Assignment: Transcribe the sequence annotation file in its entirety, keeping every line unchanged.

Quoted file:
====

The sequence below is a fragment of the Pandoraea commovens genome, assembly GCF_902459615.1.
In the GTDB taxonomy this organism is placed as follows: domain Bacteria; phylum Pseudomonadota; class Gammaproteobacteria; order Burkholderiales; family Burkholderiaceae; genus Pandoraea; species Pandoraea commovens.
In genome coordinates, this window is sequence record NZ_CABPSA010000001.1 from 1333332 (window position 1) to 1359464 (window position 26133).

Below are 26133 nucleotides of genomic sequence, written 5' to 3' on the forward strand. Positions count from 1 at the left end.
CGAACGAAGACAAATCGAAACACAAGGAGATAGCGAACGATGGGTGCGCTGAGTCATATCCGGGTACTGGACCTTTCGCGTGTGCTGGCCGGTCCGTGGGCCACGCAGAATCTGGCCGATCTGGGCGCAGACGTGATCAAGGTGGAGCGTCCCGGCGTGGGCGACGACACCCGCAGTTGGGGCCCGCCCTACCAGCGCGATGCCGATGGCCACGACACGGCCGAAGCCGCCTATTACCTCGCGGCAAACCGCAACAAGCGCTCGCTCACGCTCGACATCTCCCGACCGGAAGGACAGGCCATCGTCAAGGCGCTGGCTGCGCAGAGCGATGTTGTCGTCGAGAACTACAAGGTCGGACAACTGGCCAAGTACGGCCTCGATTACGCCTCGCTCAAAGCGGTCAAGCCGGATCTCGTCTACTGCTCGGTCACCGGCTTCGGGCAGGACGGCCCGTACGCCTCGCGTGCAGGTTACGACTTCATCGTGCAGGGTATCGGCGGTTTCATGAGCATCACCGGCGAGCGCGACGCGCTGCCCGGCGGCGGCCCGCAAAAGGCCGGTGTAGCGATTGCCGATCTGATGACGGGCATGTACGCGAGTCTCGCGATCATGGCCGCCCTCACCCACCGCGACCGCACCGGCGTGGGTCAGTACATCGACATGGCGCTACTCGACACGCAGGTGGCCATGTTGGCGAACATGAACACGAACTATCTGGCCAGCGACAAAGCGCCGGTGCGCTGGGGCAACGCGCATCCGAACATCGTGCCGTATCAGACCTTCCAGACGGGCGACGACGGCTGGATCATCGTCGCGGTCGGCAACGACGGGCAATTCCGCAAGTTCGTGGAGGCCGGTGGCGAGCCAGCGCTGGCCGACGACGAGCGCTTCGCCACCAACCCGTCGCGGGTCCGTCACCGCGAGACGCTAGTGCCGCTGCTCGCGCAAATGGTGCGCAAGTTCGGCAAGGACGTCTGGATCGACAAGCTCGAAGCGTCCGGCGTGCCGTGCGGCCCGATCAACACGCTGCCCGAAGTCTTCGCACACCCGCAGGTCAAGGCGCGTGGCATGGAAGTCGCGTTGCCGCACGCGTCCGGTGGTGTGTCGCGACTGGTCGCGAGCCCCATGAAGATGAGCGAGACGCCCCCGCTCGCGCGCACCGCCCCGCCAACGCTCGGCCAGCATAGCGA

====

The sequence below is a fragment of the Pandoraea commovens genome, assembly GCF_902459615.1.
In the GTDB taxonomy this organism is placed as follows: domain Bacteria; phylum Pseudomonadota; class Gammaproteobacteria; order Burkholderiales; family Burkholderiaceae; genus Pandoraea; species Pandoraea commovens.
In genome coordinates, this window is sequence record NZ_CABPSA010000001.1 from 1333332 (window position 1) to 1359464 (window position 26133).

Below are 26133 nucleotides of genomic sequence, written 5' to 3' on the forward strand. Positions count from 1 at the left end.
CGAACGAAGACAAATCGAAACACAAGGAGATAGCGAACGATGGGTGCGCTGAGTCATATCCGGGTACTGGACCTTTCGCGTGTGCTGGCCGGTCCGTGGGCCACGCAGAATCTGGCCGATCTGGGCGCAGACGTGATCAAGGTGGAGCGTCCCGGCGTGGGCGACGACACCCGCAGTTGGGGCCCGCCCTACCAGCGCGATGCCGATGGCCACGACACGGCCGAAGCCGCCTATTACCTCGCGGCAAACCGCAACAAGCGCTCGCTCACGCTCGACATCTCCCGACCGGAAGGACAGGCCATCGTCAAGGCGCTGGCTGCGCAGAGCGATGTTGTCGTCGAGAACTACAAGGTCGGACAACTGGCCAAGTACGGCCTCGATTACGCCTCGCTCAAAGCGGTCAAGCCGGATCTCGTCTACTGCTCGGTCACCGGCTTCGGGCAGGACGGCCCGTACGCCTCGCGTGCAGGTTACGACTTCATCGTGCAGGGTATCGGCGGTTTCATGAGCATCACCGGCGAGCGCGACGCGCTGCCCGGCGGCGGCCCGCAAAAGGCCGGTGTAGCGATTGCCGATCTGATGACGGGCATGTACGCGAGTCTCGCGATCATGGCCGCCCTCACCCACCGCGACCGCACCGGCGTGGGTCAGTACATCGACATGGCGCTACTCGACACGCAGGTGGCCATGTTGGCGAACATGAACACGAACTATCTGGCCAGCGACAAAGCGCCGGTGCGCTGGGGCAACGCGCATCCGAACATCGTGCCGTATCAGACCTTCCAGACGGGCGACGACGGCTGGATCATCGTCGCGGTCGGCAACGACGGGCAATTCCGCAAGTTCGTGGAGGCCGGTGGCGAGCCAGCGCTGGCCGACGACGAGCGCTTCGCCACCAACCCGTCGCGGGTCCGTCACCGCGAGACGCTAGTGCCGCTGCTCGCGCAAATGGTGCGCAAGTTCGGCAAGGACGTCTGGATCGACAAGCTCGAAGCGTCCGGCGTGCCGTGCGGCCCGATCAACACGCTGCCCGAAGTCTTCGCACACCCGCAGGTCAAGGCGCGTGGCATGGAAGTCGCGTTGCCGCACGCGTCCGGTGGTGTGTCGCGACTGGTCGCGAGCCCCATGAAGATGAGCGAGACGCCCCCGCTCGCGCGCACCGCCCCGCCAACGCTCGGCCAGCATAGCGA